His­to­rian: Don’t ig­nore dis­taste­ful as­pects of past


An Auck­land pro­fes­sor says re­mov­ing a mon­u­ment ded­i­cated to a colo­nial com­man­der from the streets of ta¯huhu, Auck­land would be like ‘‘bury­ing our heads in the sand.’’

There are calls to re­move the 13-me­tre mon­u­ment, to Colonel Mar­maduke Nixon, which cur­rently stands in Great South Rd. Nixon led at­tacks on Waikato Ma¯ori in what are now known as the New Zealand Wars. In Fe­bru­ary 1864, Nixon took 1500 colo­nial troops into the vil­lage of Ran­giao¯whia where elderly men, women and chil­dren were liv­ing. Nixon was shot and his troops set alight the town church, killing 12 peo­ple who were hid­ing in­side. He died about three months later.

Auck­land fa­ther Shane Te Pou told RNZ he wanted a dis­cus­sion, in­clud­ing Auck­land Mayor Phil Goff, to be opened up about re­mov­ing the memo­rial.

But AUT His­tory Pro­fes­sor Paul Moon said so­ci­ety tends to judge the past by the stan­dards of the present.

‘‘I don’t think it should be re­moved at all, if you re­move it, it’s like bury­ing our heads in the sand. You might not see it any­more but the his­tory is still there. What hap­pened in 1860 would be re­pug­nant to most peo­ple now but at those times that was how things were done. He di­rectly was in­volved but there’s no ev­i­dence he him­self com­mit­ted such atroc­i­ties.’’

Moon said Kiwi’s should rather look at the mon­u­ment as a mile­stone of New Zealand’s his­tory, which in turn would spark peo­ple’s cu­rios­ity of why it was erected in the first place.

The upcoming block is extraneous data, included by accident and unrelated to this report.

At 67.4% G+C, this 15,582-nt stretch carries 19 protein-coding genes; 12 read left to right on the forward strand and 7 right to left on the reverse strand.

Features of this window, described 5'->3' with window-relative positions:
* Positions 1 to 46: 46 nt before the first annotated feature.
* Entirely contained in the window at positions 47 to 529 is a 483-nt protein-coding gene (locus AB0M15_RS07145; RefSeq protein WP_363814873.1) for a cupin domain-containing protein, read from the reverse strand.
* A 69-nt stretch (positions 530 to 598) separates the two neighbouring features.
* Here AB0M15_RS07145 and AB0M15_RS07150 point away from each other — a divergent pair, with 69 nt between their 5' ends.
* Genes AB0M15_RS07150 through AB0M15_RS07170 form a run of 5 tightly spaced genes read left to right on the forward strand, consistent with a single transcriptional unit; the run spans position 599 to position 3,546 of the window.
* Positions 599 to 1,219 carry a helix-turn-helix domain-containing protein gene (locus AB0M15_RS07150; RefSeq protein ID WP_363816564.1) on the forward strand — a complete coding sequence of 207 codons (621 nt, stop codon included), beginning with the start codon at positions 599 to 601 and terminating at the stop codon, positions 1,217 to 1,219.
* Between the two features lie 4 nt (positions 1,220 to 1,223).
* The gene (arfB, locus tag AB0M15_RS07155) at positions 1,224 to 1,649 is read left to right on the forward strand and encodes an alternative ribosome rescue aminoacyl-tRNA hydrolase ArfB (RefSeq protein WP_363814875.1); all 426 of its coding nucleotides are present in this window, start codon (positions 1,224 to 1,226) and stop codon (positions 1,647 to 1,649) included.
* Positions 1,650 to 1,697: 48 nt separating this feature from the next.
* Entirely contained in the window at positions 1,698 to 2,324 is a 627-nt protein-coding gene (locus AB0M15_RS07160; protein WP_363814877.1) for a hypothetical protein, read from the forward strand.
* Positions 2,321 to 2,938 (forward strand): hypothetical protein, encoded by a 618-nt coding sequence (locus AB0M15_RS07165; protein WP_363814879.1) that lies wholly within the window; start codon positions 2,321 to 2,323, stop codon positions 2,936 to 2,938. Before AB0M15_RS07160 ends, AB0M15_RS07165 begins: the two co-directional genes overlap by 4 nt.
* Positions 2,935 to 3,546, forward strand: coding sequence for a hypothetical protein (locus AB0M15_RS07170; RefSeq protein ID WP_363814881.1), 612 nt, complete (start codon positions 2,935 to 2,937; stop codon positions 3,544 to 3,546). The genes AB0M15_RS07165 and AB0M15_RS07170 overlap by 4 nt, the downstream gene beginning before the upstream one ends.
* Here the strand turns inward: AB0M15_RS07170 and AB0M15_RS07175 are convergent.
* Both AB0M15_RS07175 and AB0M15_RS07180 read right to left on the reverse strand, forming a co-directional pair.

‘‘Re­minders of our past, some are dis­taste­ful but I think this is the irony, the peo­ple who com­plain ... they weren’t aware and that’s what got them to re­search.’’

That cu­rios­ity was what sparked Te Pou to re­search the memo­rial af­ter his chil­dren asked what it was for, he told RNZ.

I thought, ‘ What, we have a com­mem­o­ra­tion in mod­ern New Zealand to this guy?’ ... How do we ex­plain this to our kids?’’ he told RNZ.

‘‘I think it ought to be re­moved. I’m not say­ing to­tally, I think it is part of our his­tory, but it needs to be put in a mu­seum and we need to have a de­bate and dis­cus­sion about it. But it cer­tainly ought not to be out there stand­ing in mem­ory of who I think was a thug, a man who went down to Te Awa­mutu and killed in­no­cent women and chil­dren.’’

‘‘I think it is part of our his­tory, but it needs to be put in a mu­seum.’’


Dr Paul Moon, Pro­fes­sor of His­tory at the Fac­ulty of Maori De­vel­op­ment at AUT Univer­sity.

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